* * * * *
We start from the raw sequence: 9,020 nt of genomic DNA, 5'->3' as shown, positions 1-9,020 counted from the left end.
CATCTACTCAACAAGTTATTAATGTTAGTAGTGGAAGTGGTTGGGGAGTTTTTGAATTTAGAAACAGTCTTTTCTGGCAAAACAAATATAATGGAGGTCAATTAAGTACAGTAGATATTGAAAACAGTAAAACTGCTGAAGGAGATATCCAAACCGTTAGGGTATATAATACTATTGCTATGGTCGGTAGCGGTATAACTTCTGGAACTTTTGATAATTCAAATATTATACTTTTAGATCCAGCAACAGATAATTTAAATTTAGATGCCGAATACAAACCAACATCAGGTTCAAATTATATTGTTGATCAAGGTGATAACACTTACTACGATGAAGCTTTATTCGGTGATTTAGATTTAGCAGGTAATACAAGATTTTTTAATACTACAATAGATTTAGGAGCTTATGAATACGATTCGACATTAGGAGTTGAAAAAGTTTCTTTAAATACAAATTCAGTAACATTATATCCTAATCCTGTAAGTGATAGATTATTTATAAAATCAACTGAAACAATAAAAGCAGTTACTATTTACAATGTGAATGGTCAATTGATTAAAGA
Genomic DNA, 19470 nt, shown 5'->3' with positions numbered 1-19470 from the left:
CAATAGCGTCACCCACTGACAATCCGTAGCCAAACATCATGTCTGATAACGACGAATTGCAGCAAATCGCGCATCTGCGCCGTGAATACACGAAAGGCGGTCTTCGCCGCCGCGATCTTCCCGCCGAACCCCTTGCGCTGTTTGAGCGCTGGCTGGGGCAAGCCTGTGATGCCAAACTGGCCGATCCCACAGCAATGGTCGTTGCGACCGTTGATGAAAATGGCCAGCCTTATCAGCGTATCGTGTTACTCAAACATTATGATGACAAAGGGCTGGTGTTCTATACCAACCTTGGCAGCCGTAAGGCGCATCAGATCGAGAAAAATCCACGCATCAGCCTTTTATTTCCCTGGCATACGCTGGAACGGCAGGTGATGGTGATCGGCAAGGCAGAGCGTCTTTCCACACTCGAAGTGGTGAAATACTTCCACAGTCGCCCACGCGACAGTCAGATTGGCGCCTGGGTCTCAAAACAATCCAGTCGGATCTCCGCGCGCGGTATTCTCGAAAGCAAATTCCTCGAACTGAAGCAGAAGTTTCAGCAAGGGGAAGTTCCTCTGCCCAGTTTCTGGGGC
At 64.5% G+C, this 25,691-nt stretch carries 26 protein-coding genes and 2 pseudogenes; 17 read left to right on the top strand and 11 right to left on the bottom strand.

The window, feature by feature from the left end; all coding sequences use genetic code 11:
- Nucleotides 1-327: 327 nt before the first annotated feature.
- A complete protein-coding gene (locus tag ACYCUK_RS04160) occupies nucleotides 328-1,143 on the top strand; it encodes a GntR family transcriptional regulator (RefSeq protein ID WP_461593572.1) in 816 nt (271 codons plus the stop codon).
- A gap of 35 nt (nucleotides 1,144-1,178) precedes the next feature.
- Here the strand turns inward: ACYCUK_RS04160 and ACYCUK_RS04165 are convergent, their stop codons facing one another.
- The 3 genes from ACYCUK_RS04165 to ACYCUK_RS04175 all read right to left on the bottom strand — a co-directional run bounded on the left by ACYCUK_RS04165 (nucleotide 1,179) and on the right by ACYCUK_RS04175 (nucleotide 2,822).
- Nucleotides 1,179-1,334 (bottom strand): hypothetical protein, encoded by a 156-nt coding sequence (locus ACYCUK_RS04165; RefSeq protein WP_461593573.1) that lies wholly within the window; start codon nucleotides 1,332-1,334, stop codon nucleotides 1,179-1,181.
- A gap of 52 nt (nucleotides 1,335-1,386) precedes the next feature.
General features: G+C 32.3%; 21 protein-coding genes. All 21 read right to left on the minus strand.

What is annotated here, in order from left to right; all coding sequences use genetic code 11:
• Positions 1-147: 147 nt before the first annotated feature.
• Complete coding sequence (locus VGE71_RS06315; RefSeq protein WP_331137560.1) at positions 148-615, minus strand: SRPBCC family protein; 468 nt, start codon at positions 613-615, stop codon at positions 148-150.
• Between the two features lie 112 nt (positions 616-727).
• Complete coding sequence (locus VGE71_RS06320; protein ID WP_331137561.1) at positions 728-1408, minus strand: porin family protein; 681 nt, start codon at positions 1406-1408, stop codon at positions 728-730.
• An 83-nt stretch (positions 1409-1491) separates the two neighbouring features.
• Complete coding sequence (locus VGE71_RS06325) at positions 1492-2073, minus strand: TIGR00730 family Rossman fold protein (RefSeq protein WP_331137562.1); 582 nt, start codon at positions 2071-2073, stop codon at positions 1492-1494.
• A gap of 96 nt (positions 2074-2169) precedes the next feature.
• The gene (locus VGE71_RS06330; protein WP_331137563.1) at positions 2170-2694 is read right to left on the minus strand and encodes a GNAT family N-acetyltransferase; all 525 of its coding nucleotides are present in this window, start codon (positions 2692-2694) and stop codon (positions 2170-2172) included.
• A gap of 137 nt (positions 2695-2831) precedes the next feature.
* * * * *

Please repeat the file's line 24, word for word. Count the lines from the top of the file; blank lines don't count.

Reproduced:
• A gap of 137 nt (positions 2695-2831) precedes the next feature.